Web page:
Cold and Flu Season and Diabetes

What Should I Take for my Cold and Flu Symptoms?

Cold and flu season comes upon us with a vengeance, at this time of year. Dealing with aches and pains, fevers, sore throats and runny noses is hard enough. Add a few more challenges like diabetes, and perhaps it's complications such as cardiovascular disease and high blood pressure, and there can be a real concern about which over-the-counter (OTC) medications to use.

There are so many brands of cold and flu medications to choose from.

You can buy single symptom medicines that treat just coughs, or just nasal congestion. Or you can buy a product that will help with several symptoms at once.

People who have diabetes have to be careful which OTC medicines they use. With so many options, how do you know which ones are OK to take?

The trick is to know what ingredients are in the medications that you buy, and how they will affect your diabetes. Ingredients on the labels fall under two categories: inactive and active. Inactive ingredients don't have medicinal value. They are typically fillers, flavorings, colorings and substances that help with consistency. Active ingredients are the drugs that actually treat the symptoms.

Inactive ingredients that may affect diabetes:

Alcohol or sugar are non-pharmacological ingredients that may be in the cold and flu medicine you are taking. They may be listed under "inactive ingredients" on the label.

Both alcohol and sugar will affect your blood glucose levels.

Active ingredients that may affect diabetes:

Pain and fever reducers: acetaminophen is used in cold and flu medications for minor aches and fevers.

  • Acetaminophen can be toxic to liver and kidneys. People with diabetes who also have kidney complications should check with their doctor before using acetaminophen.

    NSAIDS: (Non-steroidal anti-inflammatory drugs) are used to treat aches, pains and fevers associated with colds and flu.

    • Ibuprofen should be used cautiously by people with liver and kidney problems. It also increases the hypoglycemic effect of insulin and oral diabetes medications.
    • Naproxen should not be used for people with severe cardiovascular disease, or kidney or liver problems. It may also increase the risk of hypoglycemia with insulin and oral diabetes medications

    Cough medications:

    • Dextromethorphan is an ingredient in many cough preparations and at recommended doses is safe for people with diabetes.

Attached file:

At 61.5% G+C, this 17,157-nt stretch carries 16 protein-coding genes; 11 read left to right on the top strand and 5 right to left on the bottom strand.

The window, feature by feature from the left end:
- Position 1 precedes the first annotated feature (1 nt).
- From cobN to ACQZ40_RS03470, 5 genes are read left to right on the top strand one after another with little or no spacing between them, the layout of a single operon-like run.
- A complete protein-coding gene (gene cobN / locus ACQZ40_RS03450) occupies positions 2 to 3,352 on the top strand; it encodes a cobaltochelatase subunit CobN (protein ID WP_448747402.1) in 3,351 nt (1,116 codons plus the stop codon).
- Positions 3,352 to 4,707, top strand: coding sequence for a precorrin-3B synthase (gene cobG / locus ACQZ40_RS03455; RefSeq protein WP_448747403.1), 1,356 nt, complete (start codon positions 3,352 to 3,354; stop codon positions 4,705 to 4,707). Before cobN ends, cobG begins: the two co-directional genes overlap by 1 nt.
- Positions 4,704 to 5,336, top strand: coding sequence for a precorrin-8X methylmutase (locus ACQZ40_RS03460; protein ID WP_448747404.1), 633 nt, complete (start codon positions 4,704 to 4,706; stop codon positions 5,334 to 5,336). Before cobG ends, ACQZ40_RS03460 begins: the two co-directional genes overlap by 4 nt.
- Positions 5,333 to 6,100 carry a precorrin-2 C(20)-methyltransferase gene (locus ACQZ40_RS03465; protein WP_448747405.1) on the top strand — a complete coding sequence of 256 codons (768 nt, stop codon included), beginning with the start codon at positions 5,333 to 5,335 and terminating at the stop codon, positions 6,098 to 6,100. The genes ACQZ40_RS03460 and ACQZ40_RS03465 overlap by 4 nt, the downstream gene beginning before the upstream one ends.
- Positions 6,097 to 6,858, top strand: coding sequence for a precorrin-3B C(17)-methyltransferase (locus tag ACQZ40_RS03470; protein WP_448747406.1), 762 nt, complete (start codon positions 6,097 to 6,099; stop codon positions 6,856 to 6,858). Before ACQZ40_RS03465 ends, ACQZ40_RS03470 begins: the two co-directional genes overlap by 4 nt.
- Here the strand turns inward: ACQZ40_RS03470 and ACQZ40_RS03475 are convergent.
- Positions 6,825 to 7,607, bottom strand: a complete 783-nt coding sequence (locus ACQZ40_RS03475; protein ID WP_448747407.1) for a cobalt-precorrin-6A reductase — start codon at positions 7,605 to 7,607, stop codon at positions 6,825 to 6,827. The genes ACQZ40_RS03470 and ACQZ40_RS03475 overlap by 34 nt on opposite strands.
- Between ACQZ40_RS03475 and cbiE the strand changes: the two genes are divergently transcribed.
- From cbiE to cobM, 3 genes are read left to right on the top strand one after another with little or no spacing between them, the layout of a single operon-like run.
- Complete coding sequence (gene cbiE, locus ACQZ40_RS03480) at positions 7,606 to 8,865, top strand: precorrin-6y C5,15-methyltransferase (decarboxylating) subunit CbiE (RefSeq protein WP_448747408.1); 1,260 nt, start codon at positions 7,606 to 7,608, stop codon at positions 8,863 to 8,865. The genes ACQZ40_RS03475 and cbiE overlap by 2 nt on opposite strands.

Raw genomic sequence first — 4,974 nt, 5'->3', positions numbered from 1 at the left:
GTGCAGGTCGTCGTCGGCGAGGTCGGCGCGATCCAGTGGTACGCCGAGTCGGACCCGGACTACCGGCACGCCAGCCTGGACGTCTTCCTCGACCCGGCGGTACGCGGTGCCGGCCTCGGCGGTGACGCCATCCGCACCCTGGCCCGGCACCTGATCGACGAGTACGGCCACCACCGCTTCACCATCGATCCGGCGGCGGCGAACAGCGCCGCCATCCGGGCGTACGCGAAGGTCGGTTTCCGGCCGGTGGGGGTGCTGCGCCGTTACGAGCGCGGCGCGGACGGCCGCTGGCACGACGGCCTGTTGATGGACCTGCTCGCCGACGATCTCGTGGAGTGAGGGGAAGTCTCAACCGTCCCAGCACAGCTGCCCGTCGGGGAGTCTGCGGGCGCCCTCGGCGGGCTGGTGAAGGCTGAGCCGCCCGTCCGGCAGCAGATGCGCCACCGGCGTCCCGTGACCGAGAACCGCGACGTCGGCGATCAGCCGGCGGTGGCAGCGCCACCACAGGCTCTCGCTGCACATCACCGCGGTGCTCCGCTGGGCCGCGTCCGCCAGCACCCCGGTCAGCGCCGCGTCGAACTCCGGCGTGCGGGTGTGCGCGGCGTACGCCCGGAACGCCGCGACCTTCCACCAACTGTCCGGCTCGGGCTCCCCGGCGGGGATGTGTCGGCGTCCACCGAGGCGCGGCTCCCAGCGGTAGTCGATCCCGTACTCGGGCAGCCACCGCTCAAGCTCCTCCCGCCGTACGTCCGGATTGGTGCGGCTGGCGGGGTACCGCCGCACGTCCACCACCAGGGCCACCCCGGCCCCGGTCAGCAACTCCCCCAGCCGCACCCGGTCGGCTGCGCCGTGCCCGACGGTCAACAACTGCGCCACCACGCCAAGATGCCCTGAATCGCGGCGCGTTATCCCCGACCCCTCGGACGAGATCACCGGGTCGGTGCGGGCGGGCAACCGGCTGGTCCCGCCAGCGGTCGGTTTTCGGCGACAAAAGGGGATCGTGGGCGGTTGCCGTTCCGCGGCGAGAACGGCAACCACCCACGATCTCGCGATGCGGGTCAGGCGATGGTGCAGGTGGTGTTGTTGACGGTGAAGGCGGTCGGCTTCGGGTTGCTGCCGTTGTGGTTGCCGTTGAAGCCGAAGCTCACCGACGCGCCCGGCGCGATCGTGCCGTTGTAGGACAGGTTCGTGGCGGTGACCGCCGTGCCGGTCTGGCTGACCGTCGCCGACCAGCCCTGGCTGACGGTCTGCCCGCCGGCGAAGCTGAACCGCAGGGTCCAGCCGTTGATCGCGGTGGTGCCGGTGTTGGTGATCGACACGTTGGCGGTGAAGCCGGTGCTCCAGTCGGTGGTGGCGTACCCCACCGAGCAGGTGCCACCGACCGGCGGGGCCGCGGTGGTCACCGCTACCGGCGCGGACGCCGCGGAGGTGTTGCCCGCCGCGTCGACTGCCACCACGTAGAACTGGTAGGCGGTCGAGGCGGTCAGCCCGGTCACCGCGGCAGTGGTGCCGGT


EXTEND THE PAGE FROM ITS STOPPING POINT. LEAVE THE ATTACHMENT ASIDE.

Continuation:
• Guaifenesin is an ingredient that loosens mucus and makes it easier to cough it up. There are no warnings about guaifenesin and diabetes.


    • Epinephrine, phenylephrine, and pseudoephedrine are usually found in nasal sprays, but also some oral cold medicines. They work by drying up secretions in the nasal passages. It is possible that they could decrease the effects of insulin or oral diabetes medications. They can also increase blood pressure and should be used cautiously in people with high blood pressure.
    • Phenylpropanolamine (PPA) is a decongestant that has been recalled by the FDA as of 2005, due to an increased risk of strokes.


    • Brompheniramine, chlorpheniramine, and doxylamine are used in combination with other active ingredients. These antihistimines do not affect diabetes directly, but elderly people may be more susceptible to side effects. Diphenhydramine is used alone (marketed as Benedryl) or in combination with other drugs. It can cause low blood pressure in some people.
    • Loratadine is a second generation antihistamine that has recently gone OTC. It does not cause the sedation associated with the older antihistimines. It does not appear to cause problems in people with diabetes.

    Navigating the cold and flu aisle at your drug store can be challenging because of all the different brands and combinations of drugs available. Remember that these medications will not cure a cold or a flu; they only temporarily ease the symptoms.

    It's best to ask your doctor or your pharmacist which of these medications is right for you.

    OTC cold and flu medications are not recommended for children under the age of two.


    "Types of OTC Medicines and How They Work." 03/2005. American Academy of Family Physicians. 29 Oct 2007.

    Deglin, Judith Hopfer, PharmD; Vallerand, April Hazard, PhD, RN, Davis's Drug Guide. 5th. Philadelphia: F. A. Davis Company, 1997.

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